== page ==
“That initial fire on the border is so small it can be easily contained before you burn the bulk of it,” Sandlin added.
They do have options when mapping out a given plan.
“This borderline can also be created by plowing, or using a road grader or other ways instead of fire,” Sandlin said. “Roads are a natural border, so in some cases we don’t have to create one. But we always have some sort of firebreak when we are next to an important area we don’t want burned.”
While the pair is sometimes comfortable performing a prescribed burn on their own, it comes down to the magnitude of the task.
“Trent and I can handle it when we have firebreaks all around the area to be burned,” Branham said. “If it is an especially large area, up to 4-5 people is more ideal. Then, you have two people to light the fire and two people on the firetruck. That’s enough, at least for the size of the burns we do, but we try to have people on standby to help if needed.”
With 100-plus Fossil Rim employees and more than three dozen regular volunteers, Sandlin pointed out there are nearly always other people nearby regardless.
Fossil Rim Executive Director Kelley Snodgrass explained to the facility’s staff several reasons the burns would be beneficial. For one, prescribed burns release nutrients into the soil, which stimulates forage regrowth.
“One reason I’ve always liked to burn the coastal (hay) fields, and now animal pastures, is it puts nitrogen back into the soil through the ashes, plus it leaves that area nice and clean,” Branham said. “In hayfields, we can make square bales on the first cut most of the time because there isn’t much (undesired vegetation) in there. Also, black soil will heat up faster, so the grass will come back sooner if we are going through a cold winter.”
The charred plant remains turn into a rich fertilizer, encouraging new grass growth to sprout.
A couple of closely associated prescribed burn points Snodgrass made were “it helps control unwanted brush and weed encroachment,” as well as “it helps clean up the pasture by making more uniform and nutritious forage available for the grazing animals.”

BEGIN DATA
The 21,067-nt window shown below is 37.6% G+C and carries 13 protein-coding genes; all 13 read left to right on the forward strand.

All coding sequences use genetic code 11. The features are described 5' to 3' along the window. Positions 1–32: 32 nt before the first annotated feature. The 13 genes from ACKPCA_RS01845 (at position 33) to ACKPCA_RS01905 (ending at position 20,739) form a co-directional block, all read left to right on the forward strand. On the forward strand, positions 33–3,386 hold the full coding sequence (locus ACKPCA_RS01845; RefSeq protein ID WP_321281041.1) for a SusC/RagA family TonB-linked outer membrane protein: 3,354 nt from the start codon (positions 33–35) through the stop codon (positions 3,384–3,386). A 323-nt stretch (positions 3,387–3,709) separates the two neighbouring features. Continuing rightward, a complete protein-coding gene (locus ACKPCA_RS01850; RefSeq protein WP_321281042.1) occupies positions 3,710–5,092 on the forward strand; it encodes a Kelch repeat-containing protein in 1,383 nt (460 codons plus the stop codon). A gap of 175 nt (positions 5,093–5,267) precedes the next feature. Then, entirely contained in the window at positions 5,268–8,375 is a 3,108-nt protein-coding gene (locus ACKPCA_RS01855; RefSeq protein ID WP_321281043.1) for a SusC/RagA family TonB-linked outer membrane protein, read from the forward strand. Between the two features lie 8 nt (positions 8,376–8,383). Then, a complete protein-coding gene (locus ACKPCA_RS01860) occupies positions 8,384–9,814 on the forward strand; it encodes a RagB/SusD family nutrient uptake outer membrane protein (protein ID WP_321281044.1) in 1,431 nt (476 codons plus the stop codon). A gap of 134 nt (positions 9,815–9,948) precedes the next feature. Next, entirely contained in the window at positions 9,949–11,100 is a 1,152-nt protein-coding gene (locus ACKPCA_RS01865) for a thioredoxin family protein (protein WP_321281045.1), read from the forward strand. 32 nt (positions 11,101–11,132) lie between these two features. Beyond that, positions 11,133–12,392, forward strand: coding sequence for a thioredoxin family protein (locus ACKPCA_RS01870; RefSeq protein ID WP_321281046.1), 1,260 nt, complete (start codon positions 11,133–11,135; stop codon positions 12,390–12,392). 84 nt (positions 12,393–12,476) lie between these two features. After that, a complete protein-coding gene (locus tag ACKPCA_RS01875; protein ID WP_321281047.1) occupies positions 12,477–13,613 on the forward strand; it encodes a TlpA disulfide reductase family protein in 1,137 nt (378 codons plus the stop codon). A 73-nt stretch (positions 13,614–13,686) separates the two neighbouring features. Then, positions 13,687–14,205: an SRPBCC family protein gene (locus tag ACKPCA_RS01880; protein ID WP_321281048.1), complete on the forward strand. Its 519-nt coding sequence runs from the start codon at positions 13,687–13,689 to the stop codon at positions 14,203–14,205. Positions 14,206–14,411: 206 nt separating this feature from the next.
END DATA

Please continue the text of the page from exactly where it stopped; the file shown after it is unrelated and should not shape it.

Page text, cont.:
“The grass will come back thicker and stronger, so it will choke out a lot of the weeds and such that you don’t want – if we get good rain after the burn, of course,” Branham said.
The other benefit Snodgrass referenced is of particular interest to Dr. Holly Haefele and the Fossil Rim Animal Health Department: “It helps to control internal and external parasites that affect many of our grazing animals.”
“Compared to a normal Texas rancher, I believe this is much more of a factor for wildlife parks,” Branham said. “I don’t think we’ll ever eradicate all parasites, but I think it will help. Our sable herd, in particular, could really benefit from this burn in the Main Pasture.”
Fossil Rim pastures may need a prescribed burn for differing reasons, but Sandlin is a believer in the process.
“In one pasture, parasites can be more of a concern than the other,” he said. “In another pasture, the prime reason can be controlling the brush and weeds. To me, this is the most natural thing you can do to a field to improve it. In (Somervell County), I’ve seen more people using prescribed burning in the last several years than the previous 20, because I think the awareness of the benefits is growing.”
The pastures allow the wildlife to move away from the flames and smoke, but they are able to observe the burning if curiosity strikes. However, it is difficult not to notice that a particular species seems to enjoy a scorched pasture.
“(Director of Animal Care) Adam (Eyres) said it is well-known in Africa that addax love an area after it has been burned,” Branham said. “(Tours Manager) David (Whiting) also told me that addax enjoy going to a recently burned area because the ashes are a source of sodium for them.”
While some other Fossil Rim species may have their concerns about pasture fires and are not able to read up on the matter, they are liable to enjoy lush, nutritious forage as a result in the months that follow.
-Tye Chandler, Marketing Associate